Thursday, February 28, 2013

Field Trip: The Edward Orton Jr. Ceramic Foundation

The Edward Orton Jr. Ceramic Foundation
And the field trips continue! This week we visited the Orton Cone factory located in Westerville, OH outside Columbus. The pyrometric cones that we use in ceramics today were developed by Edward Orton Jr. His father Edward Orton Sr. was the first president of Ohio State University. Edward Orton Jr. started the first ceramic engineering school in the United States at OSU, later the fine arts ceramics program started as a branch of this program. 
Orton developed his cone system gathering research from the work of Seger Cones originally developed in Germany. The cone is an important part of firing ceramics because it measures the heat work in the kiln. Heatwork relates to the effect of time and temperature in the kiln. Not simply the temperature that could be measured with a thermocouple. 
Visit my teaching resource Oh Happy Clay for more information on cones and firing!
Today Lindsay Scypta came in as a visiting artist to the class I teach. The students were so inspired! Thank you Lindsay for taking time out of your busy day to come visit us!

Thursday, February 21, 2013

the broken plate

Yesterday, I broke another piece of ceramics. I have been on a bit of a rough streak these past few months. Casualties include but are not limited to a Russell Wrankle, Jen Allen, and now an Andy Shaw. Below is the letter I wrote to Andy expressing my deep sadness in the loss of my plate but also my realization of the importance of handmade ceramics. 

I came across a piece by Yoko Ono this morning, a glass bottle inscribed it said 'Not to be appreciated until its broken'.

Last night I broke a plate. I was devastated I left it on the kitchen table and walked upstairs. I heard a loud crash and I fumbled downstairs as fast as I could. I did not need to go downstairs to know what happened. I knew the plate was broken. The cat had jumped on the table and somehow pushed your plate off the edge.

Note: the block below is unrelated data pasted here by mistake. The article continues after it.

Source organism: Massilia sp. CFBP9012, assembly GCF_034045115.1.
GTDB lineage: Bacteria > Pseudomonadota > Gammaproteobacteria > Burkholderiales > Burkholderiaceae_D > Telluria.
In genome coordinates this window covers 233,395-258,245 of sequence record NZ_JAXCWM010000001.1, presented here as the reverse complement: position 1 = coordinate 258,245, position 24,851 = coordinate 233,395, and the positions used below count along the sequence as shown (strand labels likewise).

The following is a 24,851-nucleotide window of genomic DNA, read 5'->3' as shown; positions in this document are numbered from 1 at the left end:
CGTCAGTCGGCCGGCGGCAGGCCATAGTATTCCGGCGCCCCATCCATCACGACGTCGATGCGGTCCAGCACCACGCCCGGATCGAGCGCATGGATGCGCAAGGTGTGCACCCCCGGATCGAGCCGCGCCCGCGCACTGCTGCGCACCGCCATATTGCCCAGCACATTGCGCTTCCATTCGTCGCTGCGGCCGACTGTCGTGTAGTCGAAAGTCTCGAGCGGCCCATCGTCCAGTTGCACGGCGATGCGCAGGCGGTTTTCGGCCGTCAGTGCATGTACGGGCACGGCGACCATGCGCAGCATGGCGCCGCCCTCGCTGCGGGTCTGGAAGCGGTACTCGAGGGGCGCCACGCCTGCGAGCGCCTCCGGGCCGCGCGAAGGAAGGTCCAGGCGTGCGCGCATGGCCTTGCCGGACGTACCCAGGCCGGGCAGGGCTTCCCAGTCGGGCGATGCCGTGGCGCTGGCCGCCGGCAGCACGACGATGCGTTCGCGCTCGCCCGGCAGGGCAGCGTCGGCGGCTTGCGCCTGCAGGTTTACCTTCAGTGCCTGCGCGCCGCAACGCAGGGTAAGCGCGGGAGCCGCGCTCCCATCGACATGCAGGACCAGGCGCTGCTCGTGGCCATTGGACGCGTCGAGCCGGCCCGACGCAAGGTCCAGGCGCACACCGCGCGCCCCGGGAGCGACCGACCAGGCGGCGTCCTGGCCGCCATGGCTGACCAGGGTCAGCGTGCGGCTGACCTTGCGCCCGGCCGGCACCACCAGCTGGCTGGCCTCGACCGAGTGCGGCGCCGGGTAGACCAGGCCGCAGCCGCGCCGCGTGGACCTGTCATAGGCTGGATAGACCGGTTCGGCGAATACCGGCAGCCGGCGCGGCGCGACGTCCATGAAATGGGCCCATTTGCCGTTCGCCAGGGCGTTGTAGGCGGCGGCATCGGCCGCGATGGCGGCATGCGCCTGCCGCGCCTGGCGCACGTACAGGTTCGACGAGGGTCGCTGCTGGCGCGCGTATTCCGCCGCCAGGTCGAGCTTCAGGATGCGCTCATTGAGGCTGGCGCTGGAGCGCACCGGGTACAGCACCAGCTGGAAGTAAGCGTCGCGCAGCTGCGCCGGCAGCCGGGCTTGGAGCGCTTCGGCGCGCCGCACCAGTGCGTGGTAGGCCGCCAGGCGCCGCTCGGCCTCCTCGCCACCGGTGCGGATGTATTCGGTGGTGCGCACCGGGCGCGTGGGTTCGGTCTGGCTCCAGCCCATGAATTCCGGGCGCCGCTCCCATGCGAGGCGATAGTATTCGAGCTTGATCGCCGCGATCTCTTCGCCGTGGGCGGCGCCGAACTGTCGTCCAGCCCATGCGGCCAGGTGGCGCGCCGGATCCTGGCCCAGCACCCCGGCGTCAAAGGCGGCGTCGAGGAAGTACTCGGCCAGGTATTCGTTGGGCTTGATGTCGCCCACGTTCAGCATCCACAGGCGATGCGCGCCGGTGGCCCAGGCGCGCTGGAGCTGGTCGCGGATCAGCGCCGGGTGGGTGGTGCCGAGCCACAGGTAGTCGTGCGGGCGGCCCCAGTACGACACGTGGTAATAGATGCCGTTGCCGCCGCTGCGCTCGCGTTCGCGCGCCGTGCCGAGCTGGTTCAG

Forrest gave me that plate as a gift during our first semester apart. It was a prized possession for many reasons one being that it was a gift and a very thoughtful gift he knows I much prefer little plates and picked out a perfect sized lunch plate. The other being that it was handmade, I could feel the love and craft that was put into the piece. I used it everyday. I used it for breakfast, lunch and dinner. When I was home of course- not as often as I would like! I knew in the back of my mind that the plate was special but I never really thought too much of it. I would wash it after each meal so that it was clean and ready for the next. I never put it back in the cupboard it was always migrating from my hands to the sink to the dish rack and back again.
Maybe like Yoko Ono's piece suggests I can't fully appreciate it until it's broken. I wish that was not true. I wish I could have my plate back, but the experience is making me think about the value I have on these handmade objects that have made their way into my home and life.

As a maker of functional objects, I can only hope that my pieces can make the impact that yours made on me. 
Thank you for making.


Tuesday, February 19, 2013

a friendly update

Hello Everyone,
 Welcome to February! I have include a few photos from the reception for the first year graduate show here at OSU, an exhibition I had through the Society of Composers National Convention, the new Slacklining club I joined, and a tour of Mayco Colors.       
My piece included a video and hanging tags. The video was a filmed performance of my feet and the tags asked the viewers to interact by claiming a tag and performing the directed task. I brought my ceramics class to the exhibition and I think they had more fun then they were expecting! Ann Hamilton one of my professors here at OSU asked if a fellow graduate student and I would be interested in using the space avaialble as part of the Society of Composers International Conference.  I decided to reinterpret the tags piece in this new space. You can see them in the photo below hanging along the railings.